“If the first day of Rosh Hashanah is warm, it will be warm all year. If the first day is cool, Klal Yisroel will have a cool year….”
The Munkatcher Rebbe interpreted this Gemara as follows:
“If one is ‘warm’ on the first day of the year, one davens with hislahavus and fire, one will receive assistance from Above to continue ascending the ladder in kedusha. However, if a person is cold and unmoved on Rosh Hashanah, the first day of the year, that is a sign that he will be stagnant in his avodas Hashem all year.”
As Precious as the Korbanos
In the great Kotzker bais medrash, an overzealous chossid was apparently doing his utmost to prepare for the Yom Hadin. He raced around the bais medrash, mumbling prayers, his body quaking in fear, moaning and groaning while beating his chest and confessing his sins, his shouts audible to all.
The Kotzker Rebbe entered the bais medrash, turned to the chossid and said, “Reb Yid, the Ribono Shel Olam whom you serve is not such an angry G-d. He accepts good behavior as well.”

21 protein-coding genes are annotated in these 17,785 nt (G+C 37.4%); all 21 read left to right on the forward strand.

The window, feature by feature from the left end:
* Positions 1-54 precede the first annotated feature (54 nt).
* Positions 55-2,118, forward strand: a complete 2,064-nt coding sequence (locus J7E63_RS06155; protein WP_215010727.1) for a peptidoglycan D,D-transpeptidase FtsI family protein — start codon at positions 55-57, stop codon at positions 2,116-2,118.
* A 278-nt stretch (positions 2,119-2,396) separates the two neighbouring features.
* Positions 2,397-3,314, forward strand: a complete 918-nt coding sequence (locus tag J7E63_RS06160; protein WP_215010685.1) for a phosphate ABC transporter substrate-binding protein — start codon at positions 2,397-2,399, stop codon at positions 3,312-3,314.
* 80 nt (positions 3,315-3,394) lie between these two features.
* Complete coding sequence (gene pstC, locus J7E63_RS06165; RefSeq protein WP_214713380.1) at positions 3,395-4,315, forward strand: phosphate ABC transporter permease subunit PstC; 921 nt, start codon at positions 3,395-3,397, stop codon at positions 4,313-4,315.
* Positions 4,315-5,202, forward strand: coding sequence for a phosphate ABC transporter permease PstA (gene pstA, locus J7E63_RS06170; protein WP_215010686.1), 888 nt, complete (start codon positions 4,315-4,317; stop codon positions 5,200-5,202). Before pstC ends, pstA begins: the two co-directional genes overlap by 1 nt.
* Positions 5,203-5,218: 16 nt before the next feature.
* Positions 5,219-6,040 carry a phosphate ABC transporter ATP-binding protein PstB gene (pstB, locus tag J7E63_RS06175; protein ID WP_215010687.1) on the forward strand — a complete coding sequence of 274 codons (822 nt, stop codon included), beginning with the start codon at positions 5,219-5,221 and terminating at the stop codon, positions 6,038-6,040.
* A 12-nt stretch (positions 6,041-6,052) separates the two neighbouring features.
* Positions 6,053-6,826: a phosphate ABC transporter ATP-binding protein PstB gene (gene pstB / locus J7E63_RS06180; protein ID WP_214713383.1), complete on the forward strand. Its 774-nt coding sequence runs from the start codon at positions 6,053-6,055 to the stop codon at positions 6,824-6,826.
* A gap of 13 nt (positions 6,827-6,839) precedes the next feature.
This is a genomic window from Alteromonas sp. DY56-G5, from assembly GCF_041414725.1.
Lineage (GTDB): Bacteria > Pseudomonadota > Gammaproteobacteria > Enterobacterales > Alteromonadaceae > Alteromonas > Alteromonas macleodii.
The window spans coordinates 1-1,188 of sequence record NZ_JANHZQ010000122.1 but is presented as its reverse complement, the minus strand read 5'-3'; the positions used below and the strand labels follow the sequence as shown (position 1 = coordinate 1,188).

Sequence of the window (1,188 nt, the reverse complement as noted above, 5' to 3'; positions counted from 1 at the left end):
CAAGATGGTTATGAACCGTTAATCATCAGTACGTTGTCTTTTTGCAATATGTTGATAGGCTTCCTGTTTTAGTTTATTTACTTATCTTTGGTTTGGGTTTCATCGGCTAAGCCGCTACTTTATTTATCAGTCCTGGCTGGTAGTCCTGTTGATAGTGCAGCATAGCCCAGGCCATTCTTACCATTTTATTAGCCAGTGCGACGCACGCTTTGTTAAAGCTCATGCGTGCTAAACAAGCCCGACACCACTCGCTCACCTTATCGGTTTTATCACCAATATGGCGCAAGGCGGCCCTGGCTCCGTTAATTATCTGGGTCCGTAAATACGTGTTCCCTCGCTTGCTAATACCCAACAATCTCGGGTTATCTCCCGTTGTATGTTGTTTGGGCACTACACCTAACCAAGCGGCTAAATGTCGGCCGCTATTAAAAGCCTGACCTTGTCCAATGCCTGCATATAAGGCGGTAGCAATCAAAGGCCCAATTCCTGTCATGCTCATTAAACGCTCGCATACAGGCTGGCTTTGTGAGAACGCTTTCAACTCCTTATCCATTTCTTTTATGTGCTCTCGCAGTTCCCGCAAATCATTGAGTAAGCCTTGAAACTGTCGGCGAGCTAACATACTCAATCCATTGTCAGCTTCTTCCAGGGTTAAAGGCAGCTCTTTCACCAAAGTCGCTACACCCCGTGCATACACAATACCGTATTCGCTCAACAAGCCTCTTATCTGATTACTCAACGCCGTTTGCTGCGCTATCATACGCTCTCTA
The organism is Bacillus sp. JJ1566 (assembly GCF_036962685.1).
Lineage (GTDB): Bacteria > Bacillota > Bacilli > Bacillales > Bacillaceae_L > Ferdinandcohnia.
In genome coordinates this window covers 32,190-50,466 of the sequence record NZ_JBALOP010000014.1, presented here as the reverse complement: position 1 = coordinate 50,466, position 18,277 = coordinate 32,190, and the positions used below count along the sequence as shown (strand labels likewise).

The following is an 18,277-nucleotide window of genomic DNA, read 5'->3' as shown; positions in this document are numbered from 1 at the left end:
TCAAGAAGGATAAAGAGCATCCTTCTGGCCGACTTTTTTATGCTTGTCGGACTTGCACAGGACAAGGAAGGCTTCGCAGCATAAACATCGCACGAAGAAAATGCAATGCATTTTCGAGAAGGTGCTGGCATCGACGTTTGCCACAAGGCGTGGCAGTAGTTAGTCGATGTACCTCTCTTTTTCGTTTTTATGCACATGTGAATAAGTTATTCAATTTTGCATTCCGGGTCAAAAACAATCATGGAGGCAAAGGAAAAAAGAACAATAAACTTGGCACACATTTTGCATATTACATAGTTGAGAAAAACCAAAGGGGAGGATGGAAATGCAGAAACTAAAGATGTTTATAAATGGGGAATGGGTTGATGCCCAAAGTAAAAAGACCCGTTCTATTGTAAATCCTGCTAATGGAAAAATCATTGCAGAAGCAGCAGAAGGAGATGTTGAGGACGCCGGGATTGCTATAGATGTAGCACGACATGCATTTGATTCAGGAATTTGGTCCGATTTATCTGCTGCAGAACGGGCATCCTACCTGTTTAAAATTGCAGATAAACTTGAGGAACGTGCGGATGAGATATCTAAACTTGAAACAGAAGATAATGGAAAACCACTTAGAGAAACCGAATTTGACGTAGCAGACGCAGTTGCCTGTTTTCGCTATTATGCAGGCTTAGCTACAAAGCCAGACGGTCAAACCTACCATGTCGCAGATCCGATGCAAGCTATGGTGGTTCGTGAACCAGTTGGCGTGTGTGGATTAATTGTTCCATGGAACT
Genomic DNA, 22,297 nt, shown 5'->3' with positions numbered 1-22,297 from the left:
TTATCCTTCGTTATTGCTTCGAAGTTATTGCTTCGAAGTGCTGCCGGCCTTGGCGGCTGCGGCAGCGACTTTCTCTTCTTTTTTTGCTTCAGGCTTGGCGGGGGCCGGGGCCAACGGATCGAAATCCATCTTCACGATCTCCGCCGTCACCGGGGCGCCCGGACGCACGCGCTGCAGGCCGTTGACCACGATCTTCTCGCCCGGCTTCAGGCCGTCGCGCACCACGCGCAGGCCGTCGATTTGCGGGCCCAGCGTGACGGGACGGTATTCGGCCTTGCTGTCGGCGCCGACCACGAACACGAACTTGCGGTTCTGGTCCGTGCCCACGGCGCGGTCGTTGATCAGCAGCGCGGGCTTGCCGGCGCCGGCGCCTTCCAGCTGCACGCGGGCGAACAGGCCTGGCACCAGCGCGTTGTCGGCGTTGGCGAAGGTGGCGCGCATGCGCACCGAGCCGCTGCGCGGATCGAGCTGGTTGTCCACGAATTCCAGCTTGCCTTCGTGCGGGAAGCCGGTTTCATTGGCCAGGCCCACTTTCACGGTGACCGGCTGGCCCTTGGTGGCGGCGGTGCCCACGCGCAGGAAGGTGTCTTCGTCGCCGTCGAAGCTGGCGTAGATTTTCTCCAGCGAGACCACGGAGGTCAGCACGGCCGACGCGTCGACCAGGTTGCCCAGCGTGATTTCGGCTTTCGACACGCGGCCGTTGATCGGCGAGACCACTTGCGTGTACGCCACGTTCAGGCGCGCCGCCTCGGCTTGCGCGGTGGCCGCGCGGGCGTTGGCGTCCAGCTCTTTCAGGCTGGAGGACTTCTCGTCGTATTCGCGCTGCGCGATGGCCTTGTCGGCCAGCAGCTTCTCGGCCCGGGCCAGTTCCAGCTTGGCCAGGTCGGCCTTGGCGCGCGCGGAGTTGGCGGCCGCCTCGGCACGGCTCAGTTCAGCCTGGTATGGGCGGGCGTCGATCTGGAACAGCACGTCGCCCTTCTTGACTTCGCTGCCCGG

The Kotzker was renowned for his sharp and penetrating analysis of human nature. Granted, we cannot ever achieve the ultimate in avodas Hashem, and any illusions to the contrary are mere arrogance. The quality of our spiritual offerings, when compared to that of our ancestors, seems almost pathetic in contrast.
Yet before we sink into despair, let us internalize the Kotzker’s message: Our Father yearns for our meager offerings. To our Creator, they are precious as the korbanos brought on the mizbei’ach during the time of the Bais Hamikdosh.
A Shortage of Wheat
What do our Sages advise us regarding the teshuvah process in our generation?
The Chofetz Chaim related the following parable:
When a wheat merchant purchases a large shipment from a farmer, he uses a special machine to remove the sand and stones, so that he should not end up paying for worthless clods of earth, instead of pure wheat kernels. However, during a time of hunger and deprivation, the merchant does not care about the sand and stones; he is happy that he has some wheat to buy!